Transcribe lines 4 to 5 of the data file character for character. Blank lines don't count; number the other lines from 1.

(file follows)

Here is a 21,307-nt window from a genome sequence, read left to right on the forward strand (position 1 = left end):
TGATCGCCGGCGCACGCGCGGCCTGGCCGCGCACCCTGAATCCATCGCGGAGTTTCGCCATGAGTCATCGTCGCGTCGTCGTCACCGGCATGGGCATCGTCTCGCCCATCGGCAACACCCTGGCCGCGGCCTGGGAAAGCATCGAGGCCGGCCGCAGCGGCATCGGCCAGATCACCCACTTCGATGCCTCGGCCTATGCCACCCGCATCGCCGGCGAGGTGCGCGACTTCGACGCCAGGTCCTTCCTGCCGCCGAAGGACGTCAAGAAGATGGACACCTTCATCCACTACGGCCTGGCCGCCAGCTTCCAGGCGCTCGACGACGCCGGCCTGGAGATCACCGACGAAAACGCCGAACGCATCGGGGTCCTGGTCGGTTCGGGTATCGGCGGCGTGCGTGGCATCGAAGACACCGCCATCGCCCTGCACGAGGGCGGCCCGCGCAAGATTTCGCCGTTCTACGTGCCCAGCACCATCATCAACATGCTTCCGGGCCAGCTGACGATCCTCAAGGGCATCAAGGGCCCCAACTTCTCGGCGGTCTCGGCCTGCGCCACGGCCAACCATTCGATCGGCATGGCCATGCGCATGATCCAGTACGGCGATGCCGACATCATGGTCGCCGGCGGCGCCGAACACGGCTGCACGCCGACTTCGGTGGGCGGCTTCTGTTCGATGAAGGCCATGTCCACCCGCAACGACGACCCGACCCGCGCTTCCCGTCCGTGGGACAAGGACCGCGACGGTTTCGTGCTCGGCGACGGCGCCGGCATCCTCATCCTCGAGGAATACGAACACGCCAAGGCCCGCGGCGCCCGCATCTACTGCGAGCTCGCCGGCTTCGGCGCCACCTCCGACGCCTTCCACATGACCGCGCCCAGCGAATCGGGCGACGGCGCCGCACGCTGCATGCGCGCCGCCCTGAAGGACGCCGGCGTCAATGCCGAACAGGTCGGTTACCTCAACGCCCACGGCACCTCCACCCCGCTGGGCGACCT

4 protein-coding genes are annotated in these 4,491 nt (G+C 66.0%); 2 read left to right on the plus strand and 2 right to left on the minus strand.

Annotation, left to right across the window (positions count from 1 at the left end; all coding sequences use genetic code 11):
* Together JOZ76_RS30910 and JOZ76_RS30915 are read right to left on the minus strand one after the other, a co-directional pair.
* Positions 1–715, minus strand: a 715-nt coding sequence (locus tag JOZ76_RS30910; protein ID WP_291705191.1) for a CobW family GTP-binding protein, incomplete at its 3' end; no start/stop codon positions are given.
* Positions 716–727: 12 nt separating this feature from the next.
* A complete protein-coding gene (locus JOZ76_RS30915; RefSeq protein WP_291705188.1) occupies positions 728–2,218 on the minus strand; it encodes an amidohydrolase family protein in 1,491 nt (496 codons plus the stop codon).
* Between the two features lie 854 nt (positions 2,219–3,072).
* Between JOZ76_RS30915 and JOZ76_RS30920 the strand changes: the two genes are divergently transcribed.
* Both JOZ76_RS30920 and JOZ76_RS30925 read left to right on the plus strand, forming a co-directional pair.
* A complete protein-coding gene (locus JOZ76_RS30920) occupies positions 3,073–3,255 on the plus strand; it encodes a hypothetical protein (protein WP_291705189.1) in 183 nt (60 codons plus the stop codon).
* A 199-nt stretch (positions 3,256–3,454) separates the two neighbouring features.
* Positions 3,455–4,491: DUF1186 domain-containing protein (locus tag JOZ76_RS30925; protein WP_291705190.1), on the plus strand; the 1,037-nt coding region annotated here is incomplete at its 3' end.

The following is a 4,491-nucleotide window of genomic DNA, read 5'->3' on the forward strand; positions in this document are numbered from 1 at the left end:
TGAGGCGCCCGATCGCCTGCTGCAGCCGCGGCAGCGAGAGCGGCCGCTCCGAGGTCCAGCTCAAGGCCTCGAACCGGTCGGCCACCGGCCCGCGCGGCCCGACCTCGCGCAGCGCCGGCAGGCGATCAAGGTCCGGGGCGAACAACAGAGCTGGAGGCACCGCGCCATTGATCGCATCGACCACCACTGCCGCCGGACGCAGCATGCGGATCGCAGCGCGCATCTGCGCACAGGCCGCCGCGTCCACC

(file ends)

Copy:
Annotation, left to right across the window (positions count from 1 at the left end; all coding sequences use genetic code 11):
* Together JOZ76_RS30910 and JOZ76_RS30915 are read right to left on the minus strand one after the other, a co-directional pair.